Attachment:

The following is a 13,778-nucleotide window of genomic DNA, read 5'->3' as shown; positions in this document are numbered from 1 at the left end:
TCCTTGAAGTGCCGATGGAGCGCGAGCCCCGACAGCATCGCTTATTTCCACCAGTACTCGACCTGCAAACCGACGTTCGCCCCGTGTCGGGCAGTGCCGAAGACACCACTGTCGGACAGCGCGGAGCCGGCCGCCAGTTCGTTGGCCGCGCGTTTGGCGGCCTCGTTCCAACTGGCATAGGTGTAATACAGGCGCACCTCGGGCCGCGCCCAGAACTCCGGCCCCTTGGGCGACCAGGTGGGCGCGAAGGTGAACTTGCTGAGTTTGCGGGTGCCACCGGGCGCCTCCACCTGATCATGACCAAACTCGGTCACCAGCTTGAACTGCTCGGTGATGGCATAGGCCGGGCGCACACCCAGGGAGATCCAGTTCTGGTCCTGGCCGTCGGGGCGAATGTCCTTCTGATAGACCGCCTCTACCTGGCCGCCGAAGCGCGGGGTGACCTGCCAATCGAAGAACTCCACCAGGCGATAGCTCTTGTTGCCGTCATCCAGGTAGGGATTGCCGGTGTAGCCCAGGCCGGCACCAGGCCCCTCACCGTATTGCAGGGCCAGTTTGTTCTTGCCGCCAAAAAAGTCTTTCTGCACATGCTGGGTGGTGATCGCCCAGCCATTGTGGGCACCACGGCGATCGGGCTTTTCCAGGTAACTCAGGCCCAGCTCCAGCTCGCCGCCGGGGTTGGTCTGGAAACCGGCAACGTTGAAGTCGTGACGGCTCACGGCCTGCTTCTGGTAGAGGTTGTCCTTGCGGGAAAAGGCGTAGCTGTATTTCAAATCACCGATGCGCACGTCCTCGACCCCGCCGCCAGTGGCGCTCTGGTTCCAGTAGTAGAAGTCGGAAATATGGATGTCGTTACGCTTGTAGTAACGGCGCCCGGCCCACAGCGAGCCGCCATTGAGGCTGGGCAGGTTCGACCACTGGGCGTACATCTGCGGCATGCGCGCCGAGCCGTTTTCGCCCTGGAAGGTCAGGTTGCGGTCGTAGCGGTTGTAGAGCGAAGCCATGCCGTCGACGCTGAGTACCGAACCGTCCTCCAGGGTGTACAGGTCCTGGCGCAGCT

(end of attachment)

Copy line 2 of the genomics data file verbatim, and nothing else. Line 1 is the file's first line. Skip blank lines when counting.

TCCTTGAAGTGCCGATGGAGCGCGAGCCCCGACAGCATCGCTTATTTCCACCAGTACTCGACCTGCAAACCGACGTTCGCCCCGTGTCGGGCAGTGCCGAAGACACCACTGTCGGACAGCGCGGAGCCGGCCGCCAGTTCGTTGGCCGCGCGTTTGGCGGCCTCGTTCCAACTGGCATAGGTGTAATACAGGCGCACCTCGGGCCGCGCCCAGAACTCCGGCCCCTTGGGCGACCAGGTGGGCGCGAAGGTGAACTTGCTGAGTTTGCGGGTGCCACCGGGCGCCTCCACCTGATCATGACCAAACTCGGTCACCAGCTTGAACTGCTCGGTGATGGCATAGGCCGGGCGCACACCCAGGGAGATCCAGTTCTGGTCCTGGCCGTCGGGGCGAATGTCCTTCTGATAGACCGCCTCTACCTGGCCGCCGAAGCGCGGGGTGACCTGCCAATCGAAGAACTCCACCAGGCGATAGCTCTTGTTGCCGTCATCCAGGTAGGGATTGCCGGTGTAGCCCAGGCCGGCACCAGGCCCCTCACCGTATTGCAGGGCCAGTTTGTTCTTGCCGCCAAAAAAGTCTTTCTGCACATGCTGGGTGGTGATCGCCCAGCCATTGTGGGCACCACGGCGATCGGGCTTTTCCAGGTAACTCAGGCCCAGCTCCAGCTCGCCGCCGGGGTTGGTCTGGAAACCGGCAACGTTGAAGTCGTGACGGCTCACGGCCTGCTTCTGGTAGAGGTTGTCCTTGCGGGAAAAGGCGTAGCTGTATTTCAAATCACCGATGCGCACGTCCTCGACCCCGCCGCCAGTGGCGCTCTGGTTCCAGTAGTAGAAGTCGGAAATATGGATGTCGTTACGCTTGTAGTAACGGCGCCCGGCCCACAGCGAGCCGCCATTGAGGCTGGGCAGGTTCGACCACTGGGCGTACATCTGCGGCATGCGCGCCGAGCCGTTTTCGCCCTGGAAGGTCAGGTTGCGGTCGTAGCGGTTGTAGAGCGAAGCCATGCCGTCGACGCTGAGTACCGAACCGTCCTCCAGGGTGTACAGGTCCTGGCGCAGCT